REVIEW: Fantastic Four

5 08 2015

Fantastic FourIn an world where comic book adaptations are becoming bigger and louder, “Fantastic Four” stands out.  Somehow, it manages to turn exciting material – which worked just fine a decade ago, I might add – into a dull movie that arrives stillborn and never gains a pulse.

Despite a cast of rising stars whose accomplishments and skills easily outweigh their counterparts in the 2005 iteration, writer/director Josh Trank never lets them achieve liftoff.  Miles Teller, Kate Mara, Michael B. Jordan, and Jamie Bell are all better actors than “Fantastic Four” lets them be.  Every scene plays out like they were each slipped an Ambien right before the camera started rolling, inhibiting chemistry and numbing emotion.

Their energy would have served as a necessary component to make the film pass as even remotely serviceable.  Trank, working with frequent “X-Men” writer Simon Kinberg as well as Jeremy Slater, essentially stretches the plot of a typical Marvel first act to feature length.  What should take about 20-30 minutes plays out over 100 minutes in “Fantastic Four,” and the pace feels appropriately molasses-like.  Trank’s big climax would function as a precipitating event in a normal film.

Apparently no one at Fox paid attention to the cratering of fellow Marvel property “Spider-Man” when Sony rebooted it in 2012.  The diminishing returns of that franchise are largely attributable to the fact that audiences do not want to sit through a slightly altered retread of a story they liked just fine ten years ago.  “Fantastic Four,” like “The Amazing Spider-Man,” returns to the tale of heroic origins to issue a slight corrective that will eventually set the series on a different course.

There is simply too much vying for audiences’ attention, not only on the silver screen but also on televisions, tablets, and mobile devices.  If the creative minds that be want to do something new with familiar material, they had better go ahead and do it.  No one wants to wait around for them to get their act together as they rejuvenate it.  So, naturally, “Fantastic Four” inspires listlessness as it makes us consciously realize the drain on our time as it slips away from us.  D1star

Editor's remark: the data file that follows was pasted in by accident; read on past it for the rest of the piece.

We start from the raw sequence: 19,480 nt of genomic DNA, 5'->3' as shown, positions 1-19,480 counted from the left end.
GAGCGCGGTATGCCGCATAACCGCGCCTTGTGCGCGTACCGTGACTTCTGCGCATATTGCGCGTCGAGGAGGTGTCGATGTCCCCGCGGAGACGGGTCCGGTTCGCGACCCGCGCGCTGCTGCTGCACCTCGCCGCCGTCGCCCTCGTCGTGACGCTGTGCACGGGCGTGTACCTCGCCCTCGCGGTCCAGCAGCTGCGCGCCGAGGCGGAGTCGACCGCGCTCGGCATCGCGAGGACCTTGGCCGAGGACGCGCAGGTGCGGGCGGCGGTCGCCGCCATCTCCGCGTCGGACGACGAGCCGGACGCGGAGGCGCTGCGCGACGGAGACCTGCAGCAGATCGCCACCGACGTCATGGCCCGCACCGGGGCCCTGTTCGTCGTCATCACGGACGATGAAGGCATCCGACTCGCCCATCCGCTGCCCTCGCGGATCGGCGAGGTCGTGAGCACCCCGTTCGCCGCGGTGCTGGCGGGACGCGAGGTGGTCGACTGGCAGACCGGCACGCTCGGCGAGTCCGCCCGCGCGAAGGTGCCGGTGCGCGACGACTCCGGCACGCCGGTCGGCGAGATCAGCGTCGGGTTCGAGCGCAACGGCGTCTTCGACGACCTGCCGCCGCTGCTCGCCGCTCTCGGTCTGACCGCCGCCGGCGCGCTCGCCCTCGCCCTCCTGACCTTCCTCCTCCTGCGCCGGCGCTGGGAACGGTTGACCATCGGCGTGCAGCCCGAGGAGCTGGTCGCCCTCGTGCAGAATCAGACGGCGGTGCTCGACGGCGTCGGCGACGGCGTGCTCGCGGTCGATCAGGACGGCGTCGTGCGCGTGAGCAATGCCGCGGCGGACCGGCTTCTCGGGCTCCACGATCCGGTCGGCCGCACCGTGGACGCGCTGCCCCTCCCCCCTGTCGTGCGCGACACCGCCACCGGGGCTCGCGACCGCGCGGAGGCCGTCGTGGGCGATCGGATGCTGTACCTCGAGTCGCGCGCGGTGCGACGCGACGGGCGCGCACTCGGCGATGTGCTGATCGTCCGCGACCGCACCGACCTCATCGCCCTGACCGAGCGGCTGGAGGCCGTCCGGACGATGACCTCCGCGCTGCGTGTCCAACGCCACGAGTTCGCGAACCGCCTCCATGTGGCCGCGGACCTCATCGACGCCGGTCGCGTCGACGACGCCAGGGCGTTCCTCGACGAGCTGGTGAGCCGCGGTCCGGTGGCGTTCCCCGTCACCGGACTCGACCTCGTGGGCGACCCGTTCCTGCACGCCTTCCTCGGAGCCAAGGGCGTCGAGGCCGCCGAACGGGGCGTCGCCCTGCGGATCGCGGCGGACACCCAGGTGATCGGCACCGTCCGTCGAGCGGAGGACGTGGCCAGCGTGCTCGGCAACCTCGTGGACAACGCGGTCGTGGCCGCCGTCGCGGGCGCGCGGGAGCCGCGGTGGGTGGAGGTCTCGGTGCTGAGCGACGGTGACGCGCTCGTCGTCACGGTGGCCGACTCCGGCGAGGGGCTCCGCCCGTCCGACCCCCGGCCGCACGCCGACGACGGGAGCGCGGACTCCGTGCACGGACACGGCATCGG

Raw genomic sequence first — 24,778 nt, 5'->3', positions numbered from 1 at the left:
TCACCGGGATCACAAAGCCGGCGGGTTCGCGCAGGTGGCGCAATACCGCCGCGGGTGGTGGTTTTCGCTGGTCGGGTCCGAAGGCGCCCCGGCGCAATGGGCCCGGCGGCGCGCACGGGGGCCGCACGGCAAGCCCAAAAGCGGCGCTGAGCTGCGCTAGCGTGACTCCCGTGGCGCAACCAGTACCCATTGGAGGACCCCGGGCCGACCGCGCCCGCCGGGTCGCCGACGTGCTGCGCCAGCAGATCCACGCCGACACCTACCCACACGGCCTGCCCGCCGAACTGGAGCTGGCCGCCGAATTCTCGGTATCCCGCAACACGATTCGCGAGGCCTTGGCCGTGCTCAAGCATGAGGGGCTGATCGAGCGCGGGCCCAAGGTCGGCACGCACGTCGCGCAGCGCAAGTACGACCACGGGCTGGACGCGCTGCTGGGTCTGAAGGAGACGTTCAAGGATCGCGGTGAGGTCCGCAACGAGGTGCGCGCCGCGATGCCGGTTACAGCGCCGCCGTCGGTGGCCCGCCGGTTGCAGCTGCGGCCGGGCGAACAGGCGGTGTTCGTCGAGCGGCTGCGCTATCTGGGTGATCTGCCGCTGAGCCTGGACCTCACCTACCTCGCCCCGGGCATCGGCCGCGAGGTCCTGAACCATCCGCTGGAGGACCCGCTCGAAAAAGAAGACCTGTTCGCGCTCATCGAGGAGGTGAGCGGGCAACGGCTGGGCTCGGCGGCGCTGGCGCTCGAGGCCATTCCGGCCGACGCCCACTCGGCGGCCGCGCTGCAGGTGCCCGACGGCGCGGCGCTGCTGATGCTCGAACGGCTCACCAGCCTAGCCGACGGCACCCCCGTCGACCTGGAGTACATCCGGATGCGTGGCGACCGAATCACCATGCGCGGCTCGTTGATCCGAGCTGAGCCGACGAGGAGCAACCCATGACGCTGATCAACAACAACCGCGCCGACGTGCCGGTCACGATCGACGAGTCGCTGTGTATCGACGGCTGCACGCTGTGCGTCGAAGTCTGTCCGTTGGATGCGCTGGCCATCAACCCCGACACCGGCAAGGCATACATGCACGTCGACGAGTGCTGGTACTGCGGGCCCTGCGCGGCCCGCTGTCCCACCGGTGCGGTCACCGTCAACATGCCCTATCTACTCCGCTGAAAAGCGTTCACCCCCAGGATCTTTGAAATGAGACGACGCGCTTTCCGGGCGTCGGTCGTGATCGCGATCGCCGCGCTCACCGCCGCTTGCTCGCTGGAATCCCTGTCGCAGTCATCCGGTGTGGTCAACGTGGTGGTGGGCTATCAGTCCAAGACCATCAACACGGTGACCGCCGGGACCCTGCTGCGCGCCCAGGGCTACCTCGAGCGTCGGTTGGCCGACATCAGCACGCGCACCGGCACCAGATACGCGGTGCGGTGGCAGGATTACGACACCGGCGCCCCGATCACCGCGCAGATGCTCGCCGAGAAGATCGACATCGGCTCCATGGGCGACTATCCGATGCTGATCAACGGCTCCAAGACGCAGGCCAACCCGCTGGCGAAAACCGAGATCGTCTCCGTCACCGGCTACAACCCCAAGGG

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REVIEW: Snowpiercer

3 07 2014

SnowpiercerDirector Bong Joon Ho, like many cinephiles, is a big fan of Tilda Swinton.  And at the 2011 Cannes Film Festival, he tracked her down and professed his admiration at a brunch.  Afterwards, they mutually decided they would work together on something in the future.

Joon Ho was in the process of writing “Snowpiercer,” and he feared there would not be a part for Swinton in the script.  But then he had a stroke of genius: he would cast Swinton, no stranger to playing some rather gonzo roles, as the authoritative Minister Mason.  This part, however, was initially written for a man.

Swinton gets made-down quite amusingly by the hair and makeup department, pairing her with a drab wig and some nasty dentures.  She’s not her usually chic self, but Swinton isn’t identifiably masculine, either.  Joon Ho doesn’t change any of the personal pronouns in the script, so Mason is still referred to as a he.

Swinton’s performance, then, is not one that doesn’t choose a gender but seems to transcend our understanding of the binary altogether.  As a whole, “Snowpiercer” relishes in this spirit of breaking boundaries.  It can’t necessarily be tied down to one genre, constantly surprising us with each turn.

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REVIEW: Man on a Ledge

5 12 2012